What is a Mezuzah and What’s It Used For?

A mezuzah is a sacred Jewish object placed on the threshold into the home, which blesses and sanctifies their living space.

Nov 2, 2022By Rosie Lesso, MA Contemporary Art Theory, BA Fine Art


A Mezuzah is a small, decorative case which Jewish households attach to the right doorframe of the entrance to their home. And in fact, the word ‘mezuzah’ means doorpost in Hebrew. This practice has been in Jewish tradition for thousands of years, and it plays an important cultural role in defining Jewish identity. Alex Schapiro, program director at MyZuzah, which provides these precious objects to homes around the world, says, “The mezuzah is a symbol that connects, protects, and unites Jews. It’s an external marker that Jews proudly live here and that we’re not afraid to say so.” Read on to find out some key facts about these fascinating and significant emblems of Jewish culture. 


1. Each Mezuzah Holds Secret Prayers Inside

mezuzah scroll jewish
Traditional Jewish Mezuzah containing a hand-written scroll inside.


Each mezuzah on the doorpost of a Jewish home is in fact a tiny case, containing a rolled-up scroll of parchment inside. These intricately decorated boxes are made in a variety of materials, ranging from reeds, to wood, glass, or metal. The parchment inside the box contains the two most sacred prayers of Judaism, the Sh’ma (or Shema), and the V’havta, both taken from the book of Deuteronomy. The prayers on the tiny scrolls are written by a skilled calligraphist, making them exquisite works of high-quality craftmanship. On the reverse of the scroll, the word Shaddai (meaning Almighty), is written, and sometimes a small panel allows the word to be seen from outside the box. 


2. They Are Part of a Long Historical Tradition

metal mezuzah jewish tradition
An ornate metal Mezuzah from Jewish tradition.


Long ago, Jews used to write or etch prayers onto the doorposts of their homes. Eventually, this practice evolved into carving a notch out of the doorframe into which the scroll could be hidden. Sometimes around the 1st century CE, the custom of placing the scroll inside an ornate case began, and it has remained to this day. When placed on the door to the home, they remind Jews of their obligation to God. Some Jews also place mezuzah on the doorframes of interior rooms inside the home, particularly those where they will eat or sleep.


3. Mezuzah Are Usually Hung at an Angle

jewish doorways traditional customs
A series of different mezuzah hung at an angle on the entranceway into the home.

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Sometimes a mezuzah is hung at a 45-degree angle instead of straight up. This practice is common among Ashkenazi Jews (from Eastern European heritage). This practice evolved from a traditional story about two rabbis who couldn’t agree whether to hang the mezuzah horizontally or vertically. Eventually they reached a compromise and agreed to hand it at a slight angle. You might notice angled mezuzahs are hung with the top facing towards the home.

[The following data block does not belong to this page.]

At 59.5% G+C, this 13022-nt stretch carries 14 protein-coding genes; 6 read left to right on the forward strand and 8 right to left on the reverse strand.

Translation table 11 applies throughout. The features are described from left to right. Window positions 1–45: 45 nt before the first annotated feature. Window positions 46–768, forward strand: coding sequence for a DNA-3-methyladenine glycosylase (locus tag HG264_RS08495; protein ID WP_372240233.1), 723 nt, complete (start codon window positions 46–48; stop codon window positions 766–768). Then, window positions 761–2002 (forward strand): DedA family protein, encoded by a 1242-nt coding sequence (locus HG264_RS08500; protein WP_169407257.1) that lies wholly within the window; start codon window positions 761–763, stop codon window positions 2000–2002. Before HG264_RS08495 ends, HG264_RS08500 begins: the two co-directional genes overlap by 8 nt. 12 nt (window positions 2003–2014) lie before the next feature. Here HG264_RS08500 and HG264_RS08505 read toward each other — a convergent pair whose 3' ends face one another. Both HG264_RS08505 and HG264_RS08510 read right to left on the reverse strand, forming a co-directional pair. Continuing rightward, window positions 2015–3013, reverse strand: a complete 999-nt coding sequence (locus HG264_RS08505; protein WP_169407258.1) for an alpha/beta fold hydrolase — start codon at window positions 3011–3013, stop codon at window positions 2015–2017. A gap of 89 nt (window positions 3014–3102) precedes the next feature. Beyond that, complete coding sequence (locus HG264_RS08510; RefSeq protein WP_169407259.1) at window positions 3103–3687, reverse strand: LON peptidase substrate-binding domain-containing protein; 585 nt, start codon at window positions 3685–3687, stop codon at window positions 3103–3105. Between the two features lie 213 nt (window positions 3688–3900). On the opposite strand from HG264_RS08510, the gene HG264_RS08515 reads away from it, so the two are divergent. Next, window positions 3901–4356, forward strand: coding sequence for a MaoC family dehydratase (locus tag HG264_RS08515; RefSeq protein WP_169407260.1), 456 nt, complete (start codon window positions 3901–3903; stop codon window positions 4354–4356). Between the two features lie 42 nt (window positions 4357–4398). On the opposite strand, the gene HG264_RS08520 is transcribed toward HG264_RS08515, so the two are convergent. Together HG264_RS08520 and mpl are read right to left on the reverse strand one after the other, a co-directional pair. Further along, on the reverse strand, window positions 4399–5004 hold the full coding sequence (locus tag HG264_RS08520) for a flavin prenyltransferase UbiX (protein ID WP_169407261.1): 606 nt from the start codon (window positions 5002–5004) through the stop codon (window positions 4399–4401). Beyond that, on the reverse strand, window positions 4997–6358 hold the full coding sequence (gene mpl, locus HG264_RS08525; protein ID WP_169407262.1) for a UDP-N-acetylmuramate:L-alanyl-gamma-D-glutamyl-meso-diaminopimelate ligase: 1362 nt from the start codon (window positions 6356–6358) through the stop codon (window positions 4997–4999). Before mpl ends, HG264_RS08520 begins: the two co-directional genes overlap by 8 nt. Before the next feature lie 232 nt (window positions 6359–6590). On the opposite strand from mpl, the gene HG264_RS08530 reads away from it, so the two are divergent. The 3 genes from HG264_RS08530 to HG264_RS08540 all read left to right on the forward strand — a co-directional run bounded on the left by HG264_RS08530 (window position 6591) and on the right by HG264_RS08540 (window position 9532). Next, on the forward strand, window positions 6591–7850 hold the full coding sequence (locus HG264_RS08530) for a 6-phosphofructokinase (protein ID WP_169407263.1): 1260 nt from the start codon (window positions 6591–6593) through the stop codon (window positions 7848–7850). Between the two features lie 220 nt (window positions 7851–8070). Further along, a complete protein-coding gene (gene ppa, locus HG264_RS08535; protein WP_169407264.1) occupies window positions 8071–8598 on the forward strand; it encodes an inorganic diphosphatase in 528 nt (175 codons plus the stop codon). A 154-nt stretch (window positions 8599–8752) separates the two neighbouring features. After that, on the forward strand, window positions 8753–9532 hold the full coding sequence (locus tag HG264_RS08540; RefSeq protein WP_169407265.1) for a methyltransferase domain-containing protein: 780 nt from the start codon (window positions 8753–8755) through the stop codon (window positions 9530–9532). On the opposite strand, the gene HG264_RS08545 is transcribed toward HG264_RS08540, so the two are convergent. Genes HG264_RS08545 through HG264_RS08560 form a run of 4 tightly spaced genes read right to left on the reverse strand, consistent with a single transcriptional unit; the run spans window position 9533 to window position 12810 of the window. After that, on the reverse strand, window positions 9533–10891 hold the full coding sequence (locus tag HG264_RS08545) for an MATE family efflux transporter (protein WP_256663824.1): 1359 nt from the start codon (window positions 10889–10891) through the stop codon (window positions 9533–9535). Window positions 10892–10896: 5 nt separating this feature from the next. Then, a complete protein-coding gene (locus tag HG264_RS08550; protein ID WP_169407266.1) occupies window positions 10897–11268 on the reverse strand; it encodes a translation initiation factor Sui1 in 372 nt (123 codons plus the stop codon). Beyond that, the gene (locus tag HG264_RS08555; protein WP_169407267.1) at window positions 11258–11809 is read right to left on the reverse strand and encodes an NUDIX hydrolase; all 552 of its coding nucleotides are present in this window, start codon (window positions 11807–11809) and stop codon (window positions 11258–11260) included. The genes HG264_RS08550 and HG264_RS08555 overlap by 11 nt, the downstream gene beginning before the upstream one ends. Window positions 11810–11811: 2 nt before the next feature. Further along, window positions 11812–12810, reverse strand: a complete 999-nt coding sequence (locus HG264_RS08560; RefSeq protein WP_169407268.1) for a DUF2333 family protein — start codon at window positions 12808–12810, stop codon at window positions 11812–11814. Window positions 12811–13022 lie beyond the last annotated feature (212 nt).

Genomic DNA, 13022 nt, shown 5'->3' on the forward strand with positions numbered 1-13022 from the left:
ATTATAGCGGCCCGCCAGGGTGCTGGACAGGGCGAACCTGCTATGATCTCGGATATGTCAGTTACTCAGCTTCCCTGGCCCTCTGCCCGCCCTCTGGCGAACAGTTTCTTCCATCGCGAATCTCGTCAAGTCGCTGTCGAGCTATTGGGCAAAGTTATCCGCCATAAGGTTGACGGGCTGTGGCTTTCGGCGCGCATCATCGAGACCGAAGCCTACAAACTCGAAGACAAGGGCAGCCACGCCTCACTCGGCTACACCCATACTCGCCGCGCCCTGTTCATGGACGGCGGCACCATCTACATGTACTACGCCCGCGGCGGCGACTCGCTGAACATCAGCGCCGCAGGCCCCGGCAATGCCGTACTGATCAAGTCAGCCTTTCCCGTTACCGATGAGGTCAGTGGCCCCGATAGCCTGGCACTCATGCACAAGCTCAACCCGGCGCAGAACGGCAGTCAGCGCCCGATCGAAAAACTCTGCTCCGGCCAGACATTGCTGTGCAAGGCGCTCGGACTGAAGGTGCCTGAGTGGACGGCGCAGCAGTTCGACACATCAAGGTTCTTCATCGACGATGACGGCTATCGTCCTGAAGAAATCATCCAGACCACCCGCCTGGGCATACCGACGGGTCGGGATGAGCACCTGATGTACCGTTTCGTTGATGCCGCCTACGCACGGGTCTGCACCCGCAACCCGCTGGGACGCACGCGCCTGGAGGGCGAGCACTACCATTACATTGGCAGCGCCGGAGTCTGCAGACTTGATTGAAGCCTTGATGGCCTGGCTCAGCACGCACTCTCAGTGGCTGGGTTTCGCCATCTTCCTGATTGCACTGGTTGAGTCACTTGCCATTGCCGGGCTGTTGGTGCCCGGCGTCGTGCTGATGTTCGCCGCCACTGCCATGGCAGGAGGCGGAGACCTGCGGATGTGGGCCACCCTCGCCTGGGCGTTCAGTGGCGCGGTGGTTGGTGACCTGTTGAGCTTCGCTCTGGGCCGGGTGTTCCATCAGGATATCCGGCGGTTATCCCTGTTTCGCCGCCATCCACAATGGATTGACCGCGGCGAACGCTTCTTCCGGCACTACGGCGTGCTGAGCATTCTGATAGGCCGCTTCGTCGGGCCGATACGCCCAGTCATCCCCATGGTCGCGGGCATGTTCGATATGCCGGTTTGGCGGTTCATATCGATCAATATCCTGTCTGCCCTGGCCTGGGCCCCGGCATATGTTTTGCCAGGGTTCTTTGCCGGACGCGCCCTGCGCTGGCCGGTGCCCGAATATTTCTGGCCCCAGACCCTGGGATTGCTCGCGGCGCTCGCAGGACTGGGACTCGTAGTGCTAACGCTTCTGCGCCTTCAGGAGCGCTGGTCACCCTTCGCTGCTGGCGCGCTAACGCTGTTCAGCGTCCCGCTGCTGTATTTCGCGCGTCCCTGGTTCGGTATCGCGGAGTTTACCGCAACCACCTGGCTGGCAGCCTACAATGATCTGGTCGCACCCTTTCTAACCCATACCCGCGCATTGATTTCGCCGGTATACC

4. Jews Must Recite a Prayer Before Attaching a Mezuzah

gold mezuzah jewish tradition
A series of mezuzahs made from ornate metals.


Jews recite a spiritual blessing before firmly attaching the mezuzah to the main doorpost of the family home. The prayer is recited in Hebrew, but it translates in English as “Blessed are You, Lord our God, King of the Universe Who sanctified us with His commandments and commanded us to affix a mezuzah.” Another custom practiced by some Jews is to touch the mezuzah every time they walk past it, and kiss their fingertips, as a mark of respect for the solemn and sacred prayers it holds inside.


5. The Scroll Inside Must be Checked Twice Every Seven Years

jewish kosher scroll
A Jewish mezuzah made from carved wood, with a kosher hand-written scroll in Hebrew text.


An official Jewish commandment is to check the scroll inside the mezuzah twice every seven years to make sure it is not showing any signs of damage. If the letters are damaged or unreadable in any way, then a new, kosher scroll must take its place. A kosher scroll is written in ink made from specially approved ingredients. The scribe completing the scroll – called a sofer – must be specially trained, and write with no touching letters, and no spelling mistakes. The sofer also recites a prayer every time he writes God’s name on the page, thereby officially sanctifying the text.

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By Rosie LessoMA Contemporary Art Theory, BA Fine ArtRosie is a contributing writer and artist based in Scotland. She has produced writing for a wide range of arts organizations including Tate Modern, The National Galleries of Scotland, Art Monthly, and Scottish Art News, with a focus on modern and contemporary art. She holds an MA in Contemporary Art Theory from the University of Edinburgh and a BA in Fine Art from Edinburgh College of Art. Previously she has worked in both curatorial and educational roles, discovering how stories and history can really enrich our experience of art.